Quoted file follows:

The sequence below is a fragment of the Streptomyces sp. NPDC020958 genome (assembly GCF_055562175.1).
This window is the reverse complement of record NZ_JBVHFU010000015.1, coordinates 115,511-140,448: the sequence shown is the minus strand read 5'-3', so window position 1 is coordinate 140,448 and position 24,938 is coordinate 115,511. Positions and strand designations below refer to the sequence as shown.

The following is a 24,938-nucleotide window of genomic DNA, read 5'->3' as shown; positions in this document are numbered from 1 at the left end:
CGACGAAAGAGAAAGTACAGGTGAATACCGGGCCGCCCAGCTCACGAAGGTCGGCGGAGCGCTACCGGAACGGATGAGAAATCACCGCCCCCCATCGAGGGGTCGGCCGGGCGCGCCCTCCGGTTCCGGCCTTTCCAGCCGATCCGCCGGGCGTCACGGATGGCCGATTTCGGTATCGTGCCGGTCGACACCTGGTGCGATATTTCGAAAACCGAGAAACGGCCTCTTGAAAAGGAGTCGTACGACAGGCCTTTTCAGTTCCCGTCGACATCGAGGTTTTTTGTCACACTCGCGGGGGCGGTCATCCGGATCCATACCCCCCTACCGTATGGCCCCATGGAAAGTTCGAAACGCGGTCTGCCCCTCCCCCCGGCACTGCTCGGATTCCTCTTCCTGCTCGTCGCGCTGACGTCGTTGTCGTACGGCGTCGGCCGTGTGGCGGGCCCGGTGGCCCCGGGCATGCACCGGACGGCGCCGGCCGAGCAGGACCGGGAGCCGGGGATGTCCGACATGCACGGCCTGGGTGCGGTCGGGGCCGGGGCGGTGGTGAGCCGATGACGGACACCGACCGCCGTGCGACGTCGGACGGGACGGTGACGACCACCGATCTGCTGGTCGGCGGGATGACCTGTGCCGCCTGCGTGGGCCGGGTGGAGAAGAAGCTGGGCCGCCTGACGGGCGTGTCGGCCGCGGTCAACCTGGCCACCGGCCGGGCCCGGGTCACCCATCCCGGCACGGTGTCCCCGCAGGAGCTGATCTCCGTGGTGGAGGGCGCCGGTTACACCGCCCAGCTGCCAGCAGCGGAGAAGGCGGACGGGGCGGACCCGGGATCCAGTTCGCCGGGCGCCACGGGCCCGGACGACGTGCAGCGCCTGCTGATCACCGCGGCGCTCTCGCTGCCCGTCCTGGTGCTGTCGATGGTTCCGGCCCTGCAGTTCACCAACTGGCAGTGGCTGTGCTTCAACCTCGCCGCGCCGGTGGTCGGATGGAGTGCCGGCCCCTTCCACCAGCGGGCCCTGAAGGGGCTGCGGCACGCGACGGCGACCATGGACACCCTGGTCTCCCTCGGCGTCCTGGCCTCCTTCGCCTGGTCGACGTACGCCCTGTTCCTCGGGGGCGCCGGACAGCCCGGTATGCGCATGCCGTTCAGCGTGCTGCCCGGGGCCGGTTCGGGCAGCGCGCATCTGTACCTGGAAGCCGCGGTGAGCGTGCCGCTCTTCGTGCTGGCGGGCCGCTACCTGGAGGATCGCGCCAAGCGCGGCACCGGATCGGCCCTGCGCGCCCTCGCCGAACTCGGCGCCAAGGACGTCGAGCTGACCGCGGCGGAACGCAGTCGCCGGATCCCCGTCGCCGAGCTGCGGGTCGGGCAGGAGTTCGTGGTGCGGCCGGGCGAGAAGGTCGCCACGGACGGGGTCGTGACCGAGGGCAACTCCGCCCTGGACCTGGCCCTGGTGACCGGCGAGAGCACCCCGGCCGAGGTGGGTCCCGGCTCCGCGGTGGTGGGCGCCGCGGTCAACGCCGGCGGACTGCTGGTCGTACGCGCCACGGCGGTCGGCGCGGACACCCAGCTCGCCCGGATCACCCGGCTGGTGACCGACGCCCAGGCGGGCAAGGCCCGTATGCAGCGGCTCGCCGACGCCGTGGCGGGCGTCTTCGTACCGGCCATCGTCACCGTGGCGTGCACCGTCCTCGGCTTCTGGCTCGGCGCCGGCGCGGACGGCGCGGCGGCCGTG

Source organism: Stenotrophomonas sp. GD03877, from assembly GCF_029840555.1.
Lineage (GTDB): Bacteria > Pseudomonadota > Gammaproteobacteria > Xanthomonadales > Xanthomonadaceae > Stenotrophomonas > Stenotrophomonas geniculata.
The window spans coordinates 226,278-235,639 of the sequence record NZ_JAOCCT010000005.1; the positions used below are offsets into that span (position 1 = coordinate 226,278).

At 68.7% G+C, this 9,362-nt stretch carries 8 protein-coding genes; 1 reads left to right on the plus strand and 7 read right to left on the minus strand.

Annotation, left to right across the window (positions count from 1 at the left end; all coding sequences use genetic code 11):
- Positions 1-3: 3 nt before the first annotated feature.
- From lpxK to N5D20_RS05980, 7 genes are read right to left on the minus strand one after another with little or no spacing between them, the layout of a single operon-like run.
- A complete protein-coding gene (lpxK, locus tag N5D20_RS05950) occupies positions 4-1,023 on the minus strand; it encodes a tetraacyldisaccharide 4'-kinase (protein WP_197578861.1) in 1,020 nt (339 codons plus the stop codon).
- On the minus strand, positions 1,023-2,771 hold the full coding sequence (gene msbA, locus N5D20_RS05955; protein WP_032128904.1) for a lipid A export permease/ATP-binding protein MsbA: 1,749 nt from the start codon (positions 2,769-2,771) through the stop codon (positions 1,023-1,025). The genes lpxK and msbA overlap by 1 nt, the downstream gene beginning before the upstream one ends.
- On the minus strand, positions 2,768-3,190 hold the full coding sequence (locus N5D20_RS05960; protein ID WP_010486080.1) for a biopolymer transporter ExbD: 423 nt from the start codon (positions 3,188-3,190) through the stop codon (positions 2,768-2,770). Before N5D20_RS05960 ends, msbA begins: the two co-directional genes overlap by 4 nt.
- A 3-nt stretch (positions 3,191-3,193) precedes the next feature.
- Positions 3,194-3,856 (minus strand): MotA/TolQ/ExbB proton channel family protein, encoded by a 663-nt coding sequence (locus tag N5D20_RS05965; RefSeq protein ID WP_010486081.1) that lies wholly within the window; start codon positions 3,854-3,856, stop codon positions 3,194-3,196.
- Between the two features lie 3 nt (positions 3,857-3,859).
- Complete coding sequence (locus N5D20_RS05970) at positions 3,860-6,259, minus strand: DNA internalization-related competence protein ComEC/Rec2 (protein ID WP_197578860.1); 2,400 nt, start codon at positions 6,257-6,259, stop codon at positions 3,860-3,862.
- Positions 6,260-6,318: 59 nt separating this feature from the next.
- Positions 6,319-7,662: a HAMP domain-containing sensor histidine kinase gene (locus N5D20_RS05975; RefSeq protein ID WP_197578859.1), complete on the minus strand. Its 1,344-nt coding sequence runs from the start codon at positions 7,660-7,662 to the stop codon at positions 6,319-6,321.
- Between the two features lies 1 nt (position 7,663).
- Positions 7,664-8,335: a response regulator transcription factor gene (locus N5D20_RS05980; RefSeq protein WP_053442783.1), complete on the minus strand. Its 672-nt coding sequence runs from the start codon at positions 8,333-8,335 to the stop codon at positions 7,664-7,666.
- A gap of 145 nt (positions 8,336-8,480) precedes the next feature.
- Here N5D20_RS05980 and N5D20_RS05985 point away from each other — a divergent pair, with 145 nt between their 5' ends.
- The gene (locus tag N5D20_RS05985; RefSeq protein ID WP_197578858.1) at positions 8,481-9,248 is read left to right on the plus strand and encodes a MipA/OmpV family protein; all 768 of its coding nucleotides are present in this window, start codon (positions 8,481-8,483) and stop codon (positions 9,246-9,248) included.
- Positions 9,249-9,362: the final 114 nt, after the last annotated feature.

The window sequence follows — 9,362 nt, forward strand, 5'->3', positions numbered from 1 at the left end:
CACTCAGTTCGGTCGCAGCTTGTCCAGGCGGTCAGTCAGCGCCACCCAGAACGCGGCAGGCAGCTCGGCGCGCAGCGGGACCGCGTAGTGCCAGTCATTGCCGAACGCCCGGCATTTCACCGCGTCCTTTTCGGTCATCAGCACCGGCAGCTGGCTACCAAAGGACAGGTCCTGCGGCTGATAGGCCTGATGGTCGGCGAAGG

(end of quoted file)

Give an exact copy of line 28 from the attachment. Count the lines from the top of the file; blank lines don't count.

CACTCAGTTCGGTCGCAGCTTGTCCAGGCGGTCAGTCAGCGCCACCCAGAACGCGGCAGGCAGCTCGGCGCGCAGCGGGACCGCGTAGTGCCAGTCATTGCCGAACGCCCGGCATTTCACCGCGTCCTTTTCGGTCATCAGCACCGGCAGCTGGCTACCAAAGGACAGGTCCTGCGGCTGATAGGCCTGATGGTCGGCGAAGG